Happy Strategy


The default disposition of strategists. Image courtesy of Traci Bunkers

According to new research by the IPA we are overwhelmingly happy with in our jobs and optimistic about the future.

The IPA Strategy Group (membership required to view link) surveyed 166 strategists in the UK communications industry. You can read the debrief for yourself below but here is a flavour of the results.
Jon Steel, John Grant, Jeremy Bullmore and Stephen King emerge as the most respected figures in the business while the more inspirational writers include Jon Steel again, plus Adam Morgan and Russell Davies.
We now have quantified proof that strategists are bleeding heart liberals since our favourite newspaper is the Guardian by a very long way.
We are an experienced bunch with 75% amassing over 6 years at the strategic coal face and 45% having spent more than 10 years in the business.
We are an overwhelmingly happy lot. 95% of us say we love the job of being a strategist and 91% of us take a strong pride in our work. 87% feel valued by our clients and 81% are very strong advocates of the profession. So that feels rather positive doesn’t it?
We are also reasonably optimistic with 65% of us seeing the profession changing for the better and the place of strategy being assured – 55% of us think clients value strategy over the other agency disciplines. Moreover 40% believe strategists are more likely to get the top jobs in the industry .
All good stuff however there are probably one or two issues that the community needs to start thinking about and that the Strategy Group will begin to address.
1. Gender
While the ad agencies seem to have an even gender split in their strategists others are far more male biased. And taking the community as a whole there are startling differences in the ambitions and aspirations of male and female strategists. Women love the job but many don’t really see themselves as in it for the long haul and are more likely to think about going client side. Under a third of women would consider going it alone compared to half of men thinking they might like to start up one day (very few start ups feature women in the starting line up and even fewer feature a female strategist – I am struggling outside MT in the UK). And even more worrying, women are more likely to feel undervalued and underpaid. In comparison men are far more optimistic and confident about their future role in the industry. Is this make bullshit? Is it simply symptomatic of business as a whole and not isolated to advertising or strategy? Or do we have a problem here?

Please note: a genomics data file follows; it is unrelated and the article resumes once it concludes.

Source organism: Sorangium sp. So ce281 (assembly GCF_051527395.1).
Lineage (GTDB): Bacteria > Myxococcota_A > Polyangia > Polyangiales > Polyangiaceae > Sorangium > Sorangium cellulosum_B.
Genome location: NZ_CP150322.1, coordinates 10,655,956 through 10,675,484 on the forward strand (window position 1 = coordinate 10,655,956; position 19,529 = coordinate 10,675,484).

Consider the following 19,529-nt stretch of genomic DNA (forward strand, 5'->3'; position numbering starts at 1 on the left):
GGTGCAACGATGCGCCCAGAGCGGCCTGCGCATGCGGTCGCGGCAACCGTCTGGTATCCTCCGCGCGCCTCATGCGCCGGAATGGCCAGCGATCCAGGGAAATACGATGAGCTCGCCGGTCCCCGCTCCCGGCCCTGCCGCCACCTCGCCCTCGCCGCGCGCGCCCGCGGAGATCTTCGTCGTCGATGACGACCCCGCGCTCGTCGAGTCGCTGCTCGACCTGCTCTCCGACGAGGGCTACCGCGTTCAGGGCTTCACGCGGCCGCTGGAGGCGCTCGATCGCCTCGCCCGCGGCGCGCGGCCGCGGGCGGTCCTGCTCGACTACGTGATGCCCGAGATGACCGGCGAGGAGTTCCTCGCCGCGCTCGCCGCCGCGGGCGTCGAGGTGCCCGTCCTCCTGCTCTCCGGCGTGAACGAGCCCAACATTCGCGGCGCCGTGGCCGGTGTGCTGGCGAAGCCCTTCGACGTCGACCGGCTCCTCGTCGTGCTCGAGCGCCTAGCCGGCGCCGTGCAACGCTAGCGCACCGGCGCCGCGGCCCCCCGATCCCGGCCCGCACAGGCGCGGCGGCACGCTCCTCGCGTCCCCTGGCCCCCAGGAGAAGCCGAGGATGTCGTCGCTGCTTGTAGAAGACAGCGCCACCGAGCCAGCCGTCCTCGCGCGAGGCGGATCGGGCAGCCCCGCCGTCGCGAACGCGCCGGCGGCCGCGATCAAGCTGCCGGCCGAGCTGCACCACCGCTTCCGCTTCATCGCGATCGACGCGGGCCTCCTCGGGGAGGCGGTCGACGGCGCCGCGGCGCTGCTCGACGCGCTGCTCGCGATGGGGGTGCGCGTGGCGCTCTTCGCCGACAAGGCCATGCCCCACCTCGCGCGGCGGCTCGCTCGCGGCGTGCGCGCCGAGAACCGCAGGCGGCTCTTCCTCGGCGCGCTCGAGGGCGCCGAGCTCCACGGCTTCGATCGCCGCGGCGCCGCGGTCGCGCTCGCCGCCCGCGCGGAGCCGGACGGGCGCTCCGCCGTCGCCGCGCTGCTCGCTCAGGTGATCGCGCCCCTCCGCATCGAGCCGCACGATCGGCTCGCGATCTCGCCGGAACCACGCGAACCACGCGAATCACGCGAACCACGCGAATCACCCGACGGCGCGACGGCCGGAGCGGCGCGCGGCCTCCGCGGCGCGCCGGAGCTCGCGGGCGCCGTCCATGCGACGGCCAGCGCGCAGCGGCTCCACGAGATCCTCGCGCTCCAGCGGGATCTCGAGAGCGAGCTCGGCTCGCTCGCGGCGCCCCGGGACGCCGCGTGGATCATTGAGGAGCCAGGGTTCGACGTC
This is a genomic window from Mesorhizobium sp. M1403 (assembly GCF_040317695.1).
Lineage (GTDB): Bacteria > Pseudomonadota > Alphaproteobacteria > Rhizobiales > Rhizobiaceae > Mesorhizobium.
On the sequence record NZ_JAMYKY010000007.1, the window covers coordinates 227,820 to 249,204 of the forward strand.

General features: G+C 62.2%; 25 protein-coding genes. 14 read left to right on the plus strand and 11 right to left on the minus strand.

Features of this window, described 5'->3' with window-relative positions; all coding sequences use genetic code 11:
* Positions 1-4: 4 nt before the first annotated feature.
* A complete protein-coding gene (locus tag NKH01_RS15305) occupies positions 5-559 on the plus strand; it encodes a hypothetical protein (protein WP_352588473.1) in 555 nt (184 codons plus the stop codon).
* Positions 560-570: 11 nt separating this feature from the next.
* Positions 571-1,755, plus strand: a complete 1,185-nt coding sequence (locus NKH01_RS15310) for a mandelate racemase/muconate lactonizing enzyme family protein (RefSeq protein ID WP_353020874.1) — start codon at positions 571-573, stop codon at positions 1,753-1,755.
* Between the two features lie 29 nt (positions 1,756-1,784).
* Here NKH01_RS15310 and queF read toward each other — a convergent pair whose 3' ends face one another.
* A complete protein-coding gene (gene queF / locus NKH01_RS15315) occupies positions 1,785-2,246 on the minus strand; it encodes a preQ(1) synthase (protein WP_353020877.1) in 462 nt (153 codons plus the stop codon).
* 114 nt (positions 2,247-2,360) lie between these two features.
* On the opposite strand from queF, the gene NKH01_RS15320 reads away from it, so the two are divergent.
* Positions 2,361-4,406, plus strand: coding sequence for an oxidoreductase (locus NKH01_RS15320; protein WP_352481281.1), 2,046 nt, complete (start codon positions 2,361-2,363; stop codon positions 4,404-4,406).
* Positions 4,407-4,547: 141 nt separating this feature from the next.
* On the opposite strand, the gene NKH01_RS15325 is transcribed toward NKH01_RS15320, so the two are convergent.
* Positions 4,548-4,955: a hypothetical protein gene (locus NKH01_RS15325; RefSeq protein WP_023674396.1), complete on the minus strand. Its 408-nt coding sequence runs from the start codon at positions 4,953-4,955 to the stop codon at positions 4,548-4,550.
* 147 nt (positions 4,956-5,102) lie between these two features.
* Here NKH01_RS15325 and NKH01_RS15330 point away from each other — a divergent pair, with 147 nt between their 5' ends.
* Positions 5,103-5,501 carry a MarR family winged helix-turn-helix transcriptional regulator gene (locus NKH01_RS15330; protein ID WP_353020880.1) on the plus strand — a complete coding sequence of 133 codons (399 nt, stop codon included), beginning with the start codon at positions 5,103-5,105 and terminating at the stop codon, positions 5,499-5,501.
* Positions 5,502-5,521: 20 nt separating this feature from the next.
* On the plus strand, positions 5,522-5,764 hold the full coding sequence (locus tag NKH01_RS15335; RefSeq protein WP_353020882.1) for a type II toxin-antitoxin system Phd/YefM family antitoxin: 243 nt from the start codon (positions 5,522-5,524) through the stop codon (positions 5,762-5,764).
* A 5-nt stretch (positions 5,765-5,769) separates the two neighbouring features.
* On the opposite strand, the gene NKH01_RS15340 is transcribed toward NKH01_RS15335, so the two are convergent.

2. Time
The main obstacle to successful work is seen as time and the time to do really good thinking. To a certain extent we have started to tackle this in the Strategy Group through projects like the Fast Strategy Conference.
3. Experience
Strategists in this survey felt most confident in their understanding of marketing, branding, creativity, market research and that kind of thing – the core skills of the planner. However as a group we are much less confident in the areas of digital, direct marketing, data planning and that kind of thing. and we are downright weak in terms of our experience of sales promotion, PR and design. To this end the Strategy Group is designing an programme to help planners understand the role of strategy across the major marketing disciplines.
Here is the debrief in full.

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2 Replies to “Happy Strategy”

  1. Shouldn’t you be worried by the extreme homogeneity in your newspaper buying habits?
    One of the attributes of a great planner might include the readiness to be exposed to unpalatable truths, no?

  2. I’m not going to rise to that one Sutherland. As we all know Planners are leftwing bleeding heart liberals who live in North London and all read the Guardian (which by the way in its electronic forms is one of Britain’s most succesful exports). Suits are all patrician Tories that lament the advent of the NHS and universal sufferage and think ethics is a county next to Suffolk. And creatives are somewhere in the middle.

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